Type of Submission

Podium Presentation

Keywords

Feminism, new historicism, Protestantism, liberalism

Abstract

In her novel Gilead, Marilynne Robinson establishes a correlation between the presence of Protestantism and constricting gender roles women experience in the United States. Living in 1956 Gilead, Iowa, seventy-six-year-old Pastor John Ames begins writing to his seven-year-old son in a series of journal entries after he is diagnosed with a terminal case of angina pectoris. In these journal entries to his son, Ames records the histories of his reverend father, reverend grandfather, his own life, and present observations as the beauty of life continues to captivate him. Ultimately he hopes to “to tell [his son] things [he] might never have thought to tell [him]” had he been able to father his son longer.

Notably, all of the previously mentioned relationships are between two males. John Ames, the narrator, examines his male ancestry as he writes to his male heir. The women of Gilead are wives or caretakers, and seem solely mentioned because of the males they are associated with. In the novel, Ames mentions his former wife, who dies in childbirth early in their marriage; his current wife, whose name is not given; Glory, the single daughter of a nearby family who takes care of her father and household; his mother; grandmother; and the wife of a man named Jack Boughton. Robinson marginalizes women in the text, making them of peripheral importance to the narrative, but of great importance to providing a window into the early 20th century’s treatment of women.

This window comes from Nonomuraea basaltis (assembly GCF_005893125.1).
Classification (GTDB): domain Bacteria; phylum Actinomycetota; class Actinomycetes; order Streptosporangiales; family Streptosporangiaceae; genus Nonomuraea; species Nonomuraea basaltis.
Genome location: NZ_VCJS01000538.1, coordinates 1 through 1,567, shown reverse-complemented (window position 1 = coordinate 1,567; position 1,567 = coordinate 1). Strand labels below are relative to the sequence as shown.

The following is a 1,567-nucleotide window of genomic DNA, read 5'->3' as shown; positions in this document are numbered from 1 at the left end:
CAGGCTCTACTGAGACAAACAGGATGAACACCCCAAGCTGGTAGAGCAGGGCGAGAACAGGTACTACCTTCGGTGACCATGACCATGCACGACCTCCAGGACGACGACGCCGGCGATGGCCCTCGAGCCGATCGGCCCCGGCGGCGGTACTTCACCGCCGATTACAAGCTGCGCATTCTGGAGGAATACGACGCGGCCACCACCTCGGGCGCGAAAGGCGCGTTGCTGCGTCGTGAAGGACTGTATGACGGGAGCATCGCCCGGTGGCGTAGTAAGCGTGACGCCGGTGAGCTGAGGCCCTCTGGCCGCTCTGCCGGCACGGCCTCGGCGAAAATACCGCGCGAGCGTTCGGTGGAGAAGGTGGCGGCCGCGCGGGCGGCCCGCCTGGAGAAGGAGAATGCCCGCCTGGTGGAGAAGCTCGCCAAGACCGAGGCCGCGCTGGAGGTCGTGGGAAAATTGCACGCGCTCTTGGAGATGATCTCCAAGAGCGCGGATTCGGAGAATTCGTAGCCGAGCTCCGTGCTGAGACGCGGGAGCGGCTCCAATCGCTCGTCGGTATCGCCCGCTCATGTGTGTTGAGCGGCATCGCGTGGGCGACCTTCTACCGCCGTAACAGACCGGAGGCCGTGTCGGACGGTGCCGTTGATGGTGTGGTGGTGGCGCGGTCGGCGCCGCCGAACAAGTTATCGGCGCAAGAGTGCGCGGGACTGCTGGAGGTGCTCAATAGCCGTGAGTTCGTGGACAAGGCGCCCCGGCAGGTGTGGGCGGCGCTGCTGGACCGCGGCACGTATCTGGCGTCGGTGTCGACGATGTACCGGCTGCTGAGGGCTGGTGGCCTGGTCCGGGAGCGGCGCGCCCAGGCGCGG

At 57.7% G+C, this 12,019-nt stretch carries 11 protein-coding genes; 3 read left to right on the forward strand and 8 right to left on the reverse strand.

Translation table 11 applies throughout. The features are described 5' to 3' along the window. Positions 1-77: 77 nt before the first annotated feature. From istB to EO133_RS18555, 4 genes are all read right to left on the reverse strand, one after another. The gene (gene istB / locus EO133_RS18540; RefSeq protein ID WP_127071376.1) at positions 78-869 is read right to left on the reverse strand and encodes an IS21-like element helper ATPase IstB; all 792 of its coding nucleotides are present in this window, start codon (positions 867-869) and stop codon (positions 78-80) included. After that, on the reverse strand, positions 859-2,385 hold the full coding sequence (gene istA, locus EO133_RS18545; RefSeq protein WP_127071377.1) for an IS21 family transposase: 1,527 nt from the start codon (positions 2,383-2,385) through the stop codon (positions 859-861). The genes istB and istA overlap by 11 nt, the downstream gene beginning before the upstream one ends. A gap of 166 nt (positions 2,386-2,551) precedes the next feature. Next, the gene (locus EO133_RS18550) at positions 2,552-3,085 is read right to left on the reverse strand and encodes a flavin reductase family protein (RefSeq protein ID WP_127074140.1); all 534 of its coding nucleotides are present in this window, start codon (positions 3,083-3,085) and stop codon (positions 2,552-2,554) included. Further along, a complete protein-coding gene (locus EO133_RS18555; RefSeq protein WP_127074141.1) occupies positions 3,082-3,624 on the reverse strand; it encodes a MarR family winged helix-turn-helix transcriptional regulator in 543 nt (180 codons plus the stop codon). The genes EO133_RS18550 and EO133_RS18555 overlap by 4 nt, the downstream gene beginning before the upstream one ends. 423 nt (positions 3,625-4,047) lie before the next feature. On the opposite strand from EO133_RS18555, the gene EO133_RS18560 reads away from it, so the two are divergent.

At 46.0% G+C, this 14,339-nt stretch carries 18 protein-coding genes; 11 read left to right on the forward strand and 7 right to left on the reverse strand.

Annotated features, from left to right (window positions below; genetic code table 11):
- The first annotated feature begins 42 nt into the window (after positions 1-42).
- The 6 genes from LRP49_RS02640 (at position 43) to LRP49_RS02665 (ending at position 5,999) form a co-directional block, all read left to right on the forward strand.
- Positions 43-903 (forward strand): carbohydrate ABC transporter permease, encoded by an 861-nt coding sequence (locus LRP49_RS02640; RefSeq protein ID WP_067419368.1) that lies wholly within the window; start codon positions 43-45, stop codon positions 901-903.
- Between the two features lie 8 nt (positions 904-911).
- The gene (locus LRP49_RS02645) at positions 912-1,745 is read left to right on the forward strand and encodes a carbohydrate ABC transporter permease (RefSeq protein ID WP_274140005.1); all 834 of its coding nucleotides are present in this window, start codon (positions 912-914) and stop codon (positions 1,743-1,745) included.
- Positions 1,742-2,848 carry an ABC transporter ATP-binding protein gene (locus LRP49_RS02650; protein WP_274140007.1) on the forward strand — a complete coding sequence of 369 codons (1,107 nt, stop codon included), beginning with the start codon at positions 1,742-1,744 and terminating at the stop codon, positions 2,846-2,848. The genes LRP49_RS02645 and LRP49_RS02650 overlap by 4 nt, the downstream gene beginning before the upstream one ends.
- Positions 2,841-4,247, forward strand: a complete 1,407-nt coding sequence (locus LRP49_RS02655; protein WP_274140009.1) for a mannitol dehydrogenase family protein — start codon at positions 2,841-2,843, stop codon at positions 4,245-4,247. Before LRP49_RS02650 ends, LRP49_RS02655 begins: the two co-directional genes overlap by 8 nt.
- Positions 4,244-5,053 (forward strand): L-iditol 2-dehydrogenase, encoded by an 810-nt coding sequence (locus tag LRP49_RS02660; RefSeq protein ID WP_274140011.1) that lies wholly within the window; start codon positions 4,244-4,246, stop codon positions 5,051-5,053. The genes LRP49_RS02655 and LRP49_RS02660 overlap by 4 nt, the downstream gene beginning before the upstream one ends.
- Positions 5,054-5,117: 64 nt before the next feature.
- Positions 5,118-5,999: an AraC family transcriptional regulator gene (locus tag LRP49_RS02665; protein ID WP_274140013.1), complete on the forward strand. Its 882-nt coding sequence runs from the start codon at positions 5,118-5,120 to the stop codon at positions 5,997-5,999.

Faculty Sponsor or Advisor’s Name

Dr. Peggy Wilfong

Campus Venue

Stevens Student Center, Room 240

Location

Cedarville, OH

Start Date

4-1-2015 2:30 PM

End Date

4-1-2015 2:45 PM

Creative Commons License

Creative Commons License
This work is licensed under a Creative Commons Attribution-Noncommercial-No Derivative Works 4.0 License.

 
Apr 1st, 2:30 PM Apr 1st, 2:45 PM

Patriarchy and The Protestants: A New Historical and Feminist Reading of Marilynne Robinson’s Gilead

Cedarville, OH

In her novel Gilead, Marilynne Robinson establishes a correlation between the presence of Protestantism and constricting gender roles women experience in the United States. Living in 1956 Gilead, Iowa, seventy-six-year-old Pastor John Ames begins writing to his seven-year-old son in a series of journal entries after he is diagnosed with a terminal case of angina pectoris. In these journal entries to his son, Ames records the histories of his reverend father, reverend grandfather, his own life, and present observations as the beauty of life continues to captivate him. Ultimately he hopes to “to tell [his son] things [he] might never have thought to tell [him]” had he been able to father his son longer.

Notably, all of the previously mentioned relationships are between two males. John Ames, the narrator, examines his male ancestry as he writes to his male heir. The women of Gilead are wives or caretakers, and seem solely mentioned because of the males they are associated with. In the novel, Ames mentions his former wife, who dies in childbirth early in their marriage; his current wife, whose name is not given; Glory, the single daughter of a nearby family who takes care of her father and household; his mother; grandmother; and the wife of a man named Jack Boughton. Robinson marginalizes women in the text, making them of peripheral importance to the narrative, but of great importance to providing a window into the early 20th century’s treatment of women.

 

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